Georgy ZHUKOV: Another complex operation was alignment of four shaftlines. We have finished assembling of turbine-geared propulsion units, turbo-generators, diesels, and eight boilers (each one weights 40 tons and is as high as a 2-storey building).
All those works were done in extreme conditions, since the ship was afloat. Engineers from Scientific & Technological Dept helped us and developed special methods, equipment, and accessories.
KORABEL: Ships of this kind are often called floating airfields, but aircraft system is a totally new experience for Sevmash shipbuilders, right?
Igor LEONOV: Nevertheless, we've already mounted three arresters, two aircraft elevators, takeoff retaining devices for aircraft tests (designed by Corporation MiG especially for INS Vikramaditya), and numerous ammunition holds. Assembling of aircraft fuel, nitrogen, and oxygen storage and supply system is another technically complicated problem in terms of safety; however, it was successfully done as well.
Let's go ahead. Electronic warfare systems include over 100 various antennas and 60 battle control stations. On November 30 we completed mounting of 600 electronic warfare devices, and electricians from Arktika have already started to connect them.
KORABEL: We've slipped to future prospects of Sevmash. What else has to be done in the nearest time?
Georgy ZHUKOV: We're going to finish fire tests by January 15, 2011. This will make possible to wash hull systems by conditioning oils. And then everything will be done step by step: beginning of mooring trials in February-March 2011 which is entirely in accordance with general schedule, and sea trials will start in November 2011 in the White Sea. They will continue in 2012 in the Barents Sea. Air wing will be tested there, as well as operability of 'ship-aircraft' system.
Igor LEONOV: We will conduct dock inspection of the ship's hull in winter 2011-2012 in Murmansk. INS Vikramaditya will head for India in December 2012. Nonetheless, Sevmash will provide a one-year long warranty service after delivery of the carrier and then a 19-year long post-warranty service.
KORABEL: Shipwrights of Sevmash have been working closely with Indian military observers through the whole period of construction…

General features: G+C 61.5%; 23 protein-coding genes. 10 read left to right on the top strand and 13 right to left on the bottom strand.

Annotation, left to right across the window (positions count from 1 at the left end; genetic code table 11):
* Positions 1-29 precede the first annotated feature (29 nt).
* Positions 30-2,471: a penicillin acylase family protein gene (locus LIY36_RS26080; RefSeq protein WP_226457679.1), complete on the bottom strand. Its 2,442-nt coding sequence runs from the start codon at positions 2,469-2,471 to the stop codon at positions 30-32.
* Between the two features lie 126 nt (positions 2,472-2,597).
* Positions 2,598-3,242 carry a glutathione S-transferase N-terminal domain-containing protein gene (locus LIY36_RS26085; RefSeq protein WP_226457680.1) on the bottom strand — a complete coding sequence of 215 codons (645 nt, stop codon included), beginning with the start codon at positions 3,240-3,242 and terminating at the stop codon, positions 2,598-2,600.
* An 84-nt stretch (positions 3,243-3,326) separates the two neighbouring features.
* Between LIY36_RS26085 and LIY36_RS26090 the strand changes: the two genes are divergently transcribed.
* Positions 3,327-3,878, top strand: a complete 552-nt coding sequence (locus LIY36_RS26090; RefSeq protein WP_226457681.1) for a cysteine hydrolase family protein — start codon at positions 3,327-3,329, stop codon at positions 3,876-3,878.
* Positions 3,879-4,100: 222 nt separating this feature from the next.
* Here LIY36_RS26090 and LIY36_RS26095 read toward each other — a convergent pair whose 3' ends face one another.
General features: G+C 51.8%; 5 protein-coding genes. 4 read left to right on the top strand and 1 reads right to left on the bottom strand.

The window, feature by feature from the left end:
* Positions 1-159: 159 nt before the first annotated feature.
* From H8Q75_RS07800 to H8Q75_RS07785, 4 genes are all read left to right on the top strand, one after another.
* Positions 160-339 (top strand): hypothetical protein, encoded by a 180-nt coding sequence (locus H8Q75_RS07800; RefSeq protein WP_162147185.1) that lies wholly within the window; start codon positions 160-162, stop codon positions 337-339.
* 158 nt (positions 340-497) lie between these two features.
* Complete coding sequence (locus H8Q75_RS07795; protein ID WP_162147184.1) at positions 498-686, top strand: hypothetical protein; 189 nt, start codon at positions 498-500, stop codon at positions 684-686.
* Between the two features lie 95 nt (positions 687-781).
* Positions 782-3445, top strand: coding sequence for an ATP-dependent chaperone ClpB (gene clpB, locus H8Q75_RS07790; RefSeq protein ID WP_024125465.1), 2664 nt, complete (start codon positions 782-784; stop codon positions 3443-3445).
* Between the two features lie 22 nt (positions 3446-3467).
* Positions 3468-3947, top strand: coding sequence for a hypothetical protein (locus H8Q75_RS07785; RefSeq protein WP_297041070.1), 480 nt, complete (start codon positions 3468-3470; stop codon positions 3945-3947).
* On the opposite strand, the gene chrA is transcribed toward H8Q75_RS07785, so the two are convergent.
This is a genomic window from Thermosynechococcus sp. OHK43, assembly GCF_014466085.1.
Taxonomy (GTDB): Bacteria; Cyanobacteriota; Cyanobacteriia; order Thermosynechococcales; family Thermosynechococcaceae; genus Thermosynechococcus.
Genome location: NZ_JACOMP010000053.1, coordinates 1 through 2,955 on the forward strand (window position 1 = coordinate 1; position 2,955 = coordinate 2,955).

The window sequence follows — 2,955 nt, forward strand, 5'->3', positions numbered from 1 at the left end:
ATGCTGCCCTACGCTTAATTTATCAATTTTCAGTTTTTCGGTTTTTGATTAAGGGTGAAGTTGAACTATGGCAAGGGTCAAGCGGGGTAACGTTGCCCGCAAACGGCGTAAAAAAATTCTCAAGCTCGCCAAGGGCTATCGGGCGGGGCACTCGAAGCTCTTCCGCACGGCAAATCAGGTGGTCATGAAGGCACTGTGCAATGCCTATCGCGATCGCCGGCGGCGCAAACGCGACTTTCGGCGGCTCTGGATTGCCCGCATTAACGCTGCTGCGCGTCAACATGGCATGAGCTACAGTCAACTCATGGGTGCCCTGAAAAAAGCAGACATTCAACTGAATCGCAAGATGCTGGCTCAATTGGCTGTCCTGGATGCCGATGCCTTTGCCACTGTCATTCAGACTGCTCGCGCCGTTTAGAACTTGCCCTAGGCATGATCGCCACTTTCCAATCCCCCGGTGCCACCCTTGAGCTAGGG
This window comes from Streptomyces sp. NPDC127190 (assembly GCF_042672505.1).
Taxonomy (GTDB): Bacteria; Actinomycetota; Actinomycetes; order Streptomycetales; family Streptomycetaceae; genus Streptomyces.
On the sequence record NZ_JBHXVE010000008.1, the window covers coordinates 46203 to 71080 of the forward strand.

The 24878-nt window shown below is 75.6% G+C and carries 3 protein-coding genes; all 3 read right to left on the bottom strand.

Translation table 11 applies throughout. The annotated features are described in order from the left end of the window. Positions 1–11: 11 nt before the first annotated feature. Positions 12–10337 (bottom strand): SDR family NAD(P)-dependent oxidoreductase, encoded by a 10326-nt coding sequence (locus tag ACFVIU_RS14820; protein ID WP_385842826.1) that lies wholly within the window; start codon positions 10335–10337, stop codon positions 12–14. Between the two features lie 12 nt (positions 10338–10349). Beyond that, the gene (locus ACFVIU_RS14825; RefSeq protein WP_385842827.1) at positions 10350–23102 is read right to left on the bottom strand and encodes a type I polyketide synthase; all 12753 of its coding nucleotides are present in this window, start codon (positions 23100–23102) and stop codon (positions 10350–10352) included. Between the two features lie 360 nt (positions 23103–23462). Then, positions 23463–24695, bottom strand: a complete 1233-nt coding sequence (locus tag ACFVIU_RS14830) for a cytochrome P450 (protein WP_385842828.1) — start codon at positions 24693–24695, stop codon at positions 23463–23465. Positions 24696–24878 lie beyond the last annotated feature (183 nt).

Sergei NOVOSELOV: Those guys are really top-sawyers! We've shaped not only working relations but friendly ties with them. Recently they started to take part in work planning – three times a week Indian officers meet with Director General of Sevmash and top managers of the shipyard. On Tuesdays we go around the ship with the head of the observation group and resolve technical issues by the way. So, we're in full contact.
KORABEL: When the crew of Vikramaditya arrives in Severodvinsk?
Igor LEONOV: Very soon, early in 2011. We expect up to 1 400 officers and enlisted to come at different dates. But they will observe mooring trials first.
We can build a new one
KORABEL: Let's get back to production. In 2010 the works were conducted under a new so-called weekly planning system.
Sergei NOVOSELOV: We must give credit to the president of United Shipbuilding Corporation Roman Trotsenko who recommended to apply weekly planning. That contributed much to acceleration of the production process. Look, about 1 500 operational posts headed by foremen are set every week. Money reward system is closely connected to the weekly planning – you've done the job well, you get a good bonus. Such system has a plenty of advantages. Among them are permanent monitoring over all current works and preparation for subsequent ones, labor movement, financial flow, people's motivation to complete work in time, final-result orientation. Roman Trotsenko set regular interagency meetings at the shipyard with mandatory inspection of the ship. Weekly reports we sent to United Shipbuilding Corporation also pep up. On the initiative of R. Trotsenko and N. Kalistratov, all who work overtime have free meals. Many interagency problems are resolved thanks to United Shipbuilding Corporation, Ministry of Industry and Trade, Rosoboronexport, and Russian Navy. Let's not forget that this Russian-Indian project is permanently controlled by Russian government.
KORABEL: If Sevmash is tasked to build a new aircraft carrier, would you manage to?
Sergei NOVOSELOV: Indeed, I'm sure of it! Through recent years an effective administrative structure has been shaped in Sevmash. Now the yard is capable to negotiate construction, repair, and modernization contracts for large surface ships – primarily, aircraft carriers – independently. We've established cooperation with hundreds of domestic and foreign factories, institutes, designing organizations, training centers etc. But undoubtedly, the main thing is invaluable experience acquired during the years of work on INS Vikramaditya. It is very important to keep this experience.
KORABEL: John Steinbeck, an American writer and Nobel laureate wrote that a ship was something like incarnation of a man's dream. Do your dreams come true?
Sergei NOVOSELOV: You see, shipwrights of Sevmash have been always specialized in submarines. And then came Admiral Gorshkov, a giantlike cruiser which was supposed to become an aircraft carrier. That was just what we called a dream, because we had to master new shipbuilding technologies and address large-scale production issues. And I think we do it well. Sevmash have been managing so far. Moreover, as a matter of fact we build a new carrier. So, our dreams come true.